Baillie Gifford £300m UK Growth Trust Loses 16%

The £300 million Baillie Gifford UK Growth Trust said its net asset value per share (NAV) total return was negative 16% in the year to April 30, 2022, compared to a 8.7% positive total return or the FTSE All-Share Index.

The fund’s share price total return over the same period was negative 27.9%, resulting in the shares standing at a 11.8% discount to the company’s NAV at the year end.

The fund’s share price was trading over £2.50 last September but has since fallen to around £1.59.

“The largest detractors to relative performance were: Genus, the animal genetics company; Farfetch, an online luxury fashion retailer; and Boohoo, also an online fashion retailer,” said the investment trust.

“Of the stocks currently held, Bunzl, the distributor of consumable products, was the notable standout positive contributor to relative performance.”

A final dividend of 3.91p per share is being recommended (2021: 2.42p).

The closed-end fund invests to achieve capital growth predominantly from investment in UK equities with the aim of providing a total return in excess of the FTSE All-Share Index.

The trust said: “Five new positions were initiated over the year: the pharma-tech company Exscientia; the online wine retailer Naked Wine; the DNA sequencing developer Oxford Nanopore Technologies; the online money transfer platform Wise; and the private company Wayve which is developing software for self-driving vehicles.

“Three positions were exited: the marine and energy equipment and services provider James Fisher & Sons; the defence business Ultra Electronics; and Jackson Financial following its spin-out from Prudential.”

The managers of Baillie Gifford UK Growth Trust are Iain McCombie and Milena Mileva.

In their report, the managers wrote: ” … we are acutely aware that we have encountered a run of poor investment performance which was particularly pronounced in the second half of the company’s financial year.

“As long-term investment managers, some might imagine we’re impervious to periods of inevitable underperformance.

“This is not the case. We understand it’s tough, that it has impacted your overall portfolio return and we are suitably chastened in having to report on what must be unwelcome and unsettling news.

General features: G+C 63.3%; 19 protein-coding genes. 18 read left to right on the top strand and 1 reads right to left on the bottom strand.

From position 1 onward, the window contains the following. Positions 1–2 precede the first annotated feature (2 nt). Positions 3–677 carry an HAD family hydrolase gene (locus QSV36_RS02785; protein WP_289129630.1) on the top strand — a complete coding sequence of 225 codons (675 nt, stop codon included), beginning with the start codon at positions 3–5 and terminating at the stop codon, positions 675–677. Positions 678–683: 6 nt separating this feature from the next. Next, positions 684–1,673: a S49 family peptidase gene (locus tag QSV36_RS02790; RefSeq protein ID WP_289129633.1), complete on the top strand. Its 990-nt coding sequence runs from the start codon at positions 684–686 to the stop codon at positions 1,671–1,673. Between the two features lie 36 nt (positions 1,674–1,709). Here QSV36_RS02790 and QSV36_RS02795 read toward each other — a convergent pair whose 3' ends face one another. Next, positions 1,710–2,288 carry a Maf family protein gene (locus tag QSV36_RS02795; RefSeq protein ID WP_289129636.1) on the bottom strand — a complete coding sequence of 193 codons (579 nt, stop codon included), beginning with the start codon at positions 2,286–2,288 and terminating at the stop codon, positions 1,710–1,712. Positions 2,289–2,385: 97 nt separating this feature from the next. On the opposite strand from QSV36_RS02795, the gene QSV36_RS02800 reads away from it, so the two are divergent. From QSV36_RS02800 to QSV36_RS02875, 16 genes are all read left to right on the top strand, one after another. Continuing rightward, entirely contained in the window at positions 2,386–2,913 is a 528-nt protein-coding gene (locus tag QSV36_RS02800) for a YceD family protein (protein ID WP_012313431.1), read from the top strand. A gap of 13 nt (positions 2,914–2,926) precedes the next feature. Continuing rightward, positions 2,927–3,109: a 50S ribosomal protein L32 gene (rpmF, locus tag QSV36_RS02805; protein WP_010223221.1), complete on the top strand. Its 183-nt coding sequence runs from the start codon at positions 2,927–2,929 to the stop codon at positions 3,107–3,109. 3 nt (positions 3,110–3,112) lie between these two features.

“It also means that whilst we don’t know what lies around the corner, we do know that challenge and support is required during such times of market volatility and uncertainty.

“Generating a very poor relative return over the financial year leads to the fair and challenging question of ‘what’s gone wrong?’

“It’s hard to generalise but part of this can be attributed to the fact that the broad UK index is heavily skewed to a small number of large companies particularly in the oil & gas, banking and pharmaceutical sectors, which we typically don’t own and, which have been outperforming as oil prices hit record highs, interest rates rise (and are expected to rise further), and some investors seek safety in more defensive names.

“However, we think the main reason is that a material stock market rotation has taken place in which ‘growth’ businesses have fallen out of favour and their share prices have consequently performed poorly.

“We are aware that this sounds rather pat, but its plausibility is supported by the fact that the worst contributors to our relative underperformance over the financial year were stocks that we own while the list of positive stock contributors to relative performance was dominated by stocks we didn’t own i.e. individual stocks not held that underperformed the benchmark.

“In other words, as stock pickers of a relatively concentrated portfolio there is no place to hide.

“However, it also leads to this simple but powerful observation: we have spent a lot of time re-examining the fundamentals of the companies in the portfolio and we believe that they remain strong …

“To paraphrase Muhammad Ali, the investor who is not courageous enough to take risks will accomplish nothing in life.

“Short-term underperformance is uncomfortable, especially of the magnitude we’re reporting on, but we believe it’s also an inevitable part of the path to superior long-term returns.

“We know and understand that you expect better of us in the future.

“All we can say in response is that the strength of conviction in our process and the portfolio which derives from it, lead us to the conclusion that the company’s portfolio is well placed to deliver tangible value over the next few years.”

 

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Mark McSherry
Dalriada Media LLC sites are edited by veteran news journalist Mark McSherry, a former staff editor and reporter with Reuters, Bloomberg and major newspapers including the South China Morning Post, London's Sunday Times and The Scotsman. McSherry's journalism has also appeared in The Washington Post, The Guardian, The Independent, The New York Times, London's Evening Standard and Forbes. McSherry is also a professor of journalism and communication arts in universities and colleges in New York City. Scottish-born McSherry has an MBA from the University of Edinburgh and a Certificate in Global Affairs from New York University.